The study was commissioned from the University of Surrey who made contributions in kind of the time of the Principal Investigator, Marie Breen Smith. Northern Visions was commissioned to complete the accompanying film.
The conflict in Northern Ireland, often referred to as ‘the Troubles’, lasted from the late 1960s until the mid to late 1990s, with violent attacks continuing beyond the formal ending of the conflict with the signing of the Belfast or Good Friday Agreement in 1998. Continuing, albeit lower, levels of violence are as a result of two things: the activities of dissident groups who do not support the Agreement, and internecine feuding, particularly amongst Loyalist paramilitary groups.
The main protagonists in the conflict were: Republican paramilitaries, who largely focussed their attacks on the security forces, the police, the British Army including their local regiments, and on feuding with other Republican groups; the Loyalist paramilitaries who saw their role as ‘taking the war to the IRA’ but who also conducted random assassinations of Catholics and feuding with other Loyalist groups; and the security forces, whose attention was largely focussed on Republican paramilitaries and whose casualties were largely drawn from the Catholic population.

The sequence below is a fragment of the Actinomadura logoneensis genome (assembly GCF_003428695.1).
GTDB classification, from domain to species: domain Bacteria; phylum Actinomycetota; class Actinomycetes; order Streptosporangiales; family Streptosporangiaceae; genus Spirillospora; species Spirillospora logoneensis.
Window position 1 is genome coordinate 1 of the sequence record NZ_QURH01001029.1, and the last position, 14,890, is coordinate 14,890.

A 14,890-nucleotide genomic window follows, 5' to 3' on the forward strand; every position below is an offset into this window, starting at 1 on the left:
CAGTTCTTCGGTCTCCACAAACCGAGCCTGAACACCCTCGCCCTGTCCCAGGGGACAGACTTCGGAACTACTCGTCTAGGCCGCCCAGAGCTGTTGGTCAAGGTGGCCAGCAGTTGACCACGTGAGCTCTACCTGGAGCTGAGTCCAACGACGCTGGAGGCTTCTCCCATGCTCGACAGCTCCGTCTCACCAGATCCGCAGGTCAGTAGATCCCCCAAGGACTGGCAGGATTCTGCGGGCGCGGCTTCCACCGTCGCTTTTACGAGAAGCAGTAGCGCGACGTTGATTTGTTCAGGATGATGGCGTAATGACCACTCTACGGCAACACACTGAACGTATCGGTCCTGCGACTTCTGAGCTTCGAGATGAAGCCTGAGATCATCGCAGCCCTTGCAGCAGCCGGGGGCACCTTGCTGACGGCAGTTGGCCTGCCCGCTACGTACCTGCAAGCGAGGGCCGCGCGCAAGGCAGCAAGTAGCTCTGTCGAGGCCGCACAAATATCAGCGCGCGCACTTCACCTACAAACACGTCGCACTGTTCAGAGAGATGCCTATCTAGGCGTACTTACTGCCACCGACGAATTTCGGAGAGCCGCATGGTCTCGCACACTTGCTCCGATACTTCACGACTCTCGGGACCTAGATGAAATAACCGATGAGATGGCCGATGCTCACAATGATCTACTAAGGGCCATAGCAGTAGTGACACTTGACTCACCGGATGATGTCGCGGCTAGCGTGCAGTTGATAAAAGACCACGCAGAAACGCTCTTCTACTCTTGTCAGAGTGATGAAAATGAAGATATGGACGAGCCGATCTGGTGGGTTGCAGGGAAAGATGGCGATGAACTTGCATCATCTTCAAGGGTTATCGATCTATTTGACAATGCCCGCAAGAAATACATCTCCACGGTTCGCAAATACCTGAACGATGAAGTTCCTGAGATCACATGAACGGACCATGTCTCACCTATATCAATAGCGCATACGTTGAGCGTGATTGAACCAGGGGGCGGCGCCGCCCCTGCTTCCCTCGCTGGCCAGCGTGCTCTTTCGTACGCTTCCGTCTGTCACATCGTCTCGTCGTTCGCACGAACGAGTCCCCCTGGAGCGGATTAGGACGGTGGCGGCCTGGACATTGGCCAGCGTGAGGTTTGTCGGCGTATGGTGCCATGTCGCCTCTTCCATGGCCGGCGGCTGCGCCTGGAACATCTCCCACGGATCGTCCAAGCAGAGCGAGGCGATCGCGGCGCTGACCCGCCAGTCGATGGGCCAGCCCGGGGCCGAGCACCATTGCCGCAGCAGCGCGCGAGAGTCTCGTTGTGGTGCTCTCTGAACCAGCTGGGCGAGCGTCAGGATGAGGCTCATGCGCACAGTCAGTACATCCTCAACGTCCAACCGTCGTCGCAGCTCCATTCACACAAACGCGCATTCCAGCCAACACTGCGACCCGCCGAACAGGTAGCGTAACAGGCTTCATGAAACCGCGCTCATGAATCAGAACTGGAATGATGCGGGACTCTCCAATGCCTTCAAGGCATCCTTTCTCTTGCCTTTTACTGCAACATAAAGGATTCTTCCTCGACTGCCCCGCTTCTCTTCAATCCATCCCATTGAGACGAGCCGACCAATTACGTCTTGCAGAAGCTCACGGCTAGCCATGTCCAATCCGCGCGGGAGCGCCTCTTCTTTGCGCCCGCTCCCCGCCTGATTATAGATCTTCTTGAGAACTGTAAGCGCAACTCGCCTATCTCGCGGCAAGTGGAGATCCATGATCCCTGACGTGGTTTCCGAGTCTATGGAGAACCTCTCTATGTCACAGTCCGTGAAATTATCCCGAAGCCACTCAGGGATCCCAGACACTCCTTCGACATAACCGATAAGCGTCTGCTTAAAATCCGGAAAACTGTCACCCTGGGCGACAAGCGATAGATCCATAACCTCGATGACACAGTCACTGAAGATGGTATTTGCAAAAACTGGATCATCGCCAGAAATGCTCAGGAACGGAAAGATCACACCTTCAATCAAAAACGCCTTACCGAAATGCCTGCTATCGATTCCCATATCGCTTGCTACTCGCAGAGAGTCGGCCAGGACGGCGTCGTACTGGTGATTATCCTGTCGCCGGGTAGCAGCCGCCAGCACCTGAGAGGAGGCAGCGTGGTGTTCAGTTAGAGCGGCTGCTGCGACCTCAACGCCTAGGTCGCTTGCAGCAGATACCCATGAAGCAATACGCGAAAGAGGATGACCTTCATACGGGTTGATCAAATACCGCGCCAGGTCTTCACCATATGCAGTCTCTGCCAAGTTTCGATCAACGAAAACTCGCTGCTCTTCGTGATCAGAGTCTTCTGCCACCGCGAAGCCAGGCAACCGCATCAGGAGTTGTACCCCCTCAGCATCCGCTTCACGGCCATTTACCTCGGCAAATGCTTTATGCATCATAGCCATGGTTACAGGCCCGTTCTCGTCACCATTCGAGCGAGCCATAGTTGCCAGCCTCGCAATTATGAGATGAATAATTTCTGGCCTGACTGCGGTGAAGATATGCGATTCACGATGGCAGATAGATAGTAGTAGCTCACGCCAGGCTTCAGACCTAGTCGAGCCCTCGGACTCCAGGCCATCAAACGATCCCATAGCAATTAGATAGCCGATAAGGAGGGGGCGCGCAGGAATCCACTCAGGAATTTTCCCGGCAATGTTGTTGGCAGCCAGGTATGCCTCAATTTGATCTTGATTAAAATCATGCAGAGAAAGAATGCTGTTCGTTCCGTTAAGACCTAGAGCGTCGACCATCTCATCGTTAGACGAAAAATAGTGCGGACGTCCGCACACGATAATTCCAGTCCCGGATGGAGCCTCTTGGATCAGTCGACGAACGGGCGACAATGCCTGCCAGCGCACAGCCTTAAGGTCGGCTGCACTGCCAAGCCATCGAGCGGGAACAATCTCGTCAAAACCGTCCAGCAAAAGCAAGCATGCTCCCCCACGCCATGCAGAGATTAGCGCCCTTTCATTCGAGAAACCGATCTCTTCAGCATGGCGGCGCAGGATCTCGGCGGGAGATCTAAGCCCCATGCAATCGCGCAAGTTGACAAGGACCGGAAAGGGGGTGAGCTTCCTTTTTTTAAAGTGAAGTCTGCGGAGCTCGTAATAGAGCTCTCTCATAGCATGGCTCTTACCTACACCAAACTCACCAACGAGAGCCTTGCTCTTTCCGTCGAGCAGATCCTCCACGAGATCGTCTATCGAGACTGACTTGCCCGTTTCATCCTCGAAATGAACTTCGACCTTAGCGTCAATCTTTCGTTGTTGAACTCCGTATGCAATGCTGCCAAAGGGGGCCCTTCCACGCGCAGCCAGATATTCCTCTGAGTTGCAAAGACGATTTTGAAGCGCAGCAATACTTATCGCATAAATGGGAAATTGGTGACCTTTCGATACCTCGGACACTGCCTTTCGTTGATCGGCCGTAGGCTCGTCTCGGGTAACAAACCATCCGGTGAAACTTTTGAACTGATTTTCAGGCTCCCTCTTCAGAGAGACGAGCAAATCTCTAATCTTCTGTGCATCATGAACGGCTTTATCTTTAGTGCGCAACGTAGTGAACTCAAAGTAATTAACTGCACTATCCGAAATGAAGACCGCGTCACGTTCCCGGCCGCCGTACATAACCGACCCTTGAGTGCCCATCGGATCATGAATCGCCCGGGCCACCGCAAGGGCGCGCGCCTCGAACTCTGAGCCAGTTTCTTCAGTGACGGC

In all, approximately 3,700 people were killed in the period from 1969 to 1998, putting the death rate on a par with that in the Israeli-Palestinian conflict, since the population of Northern Ireland is small, comprising between 1.5 and 1.7 million during the period of the conflict.
The documentary examines:
To view the report click here.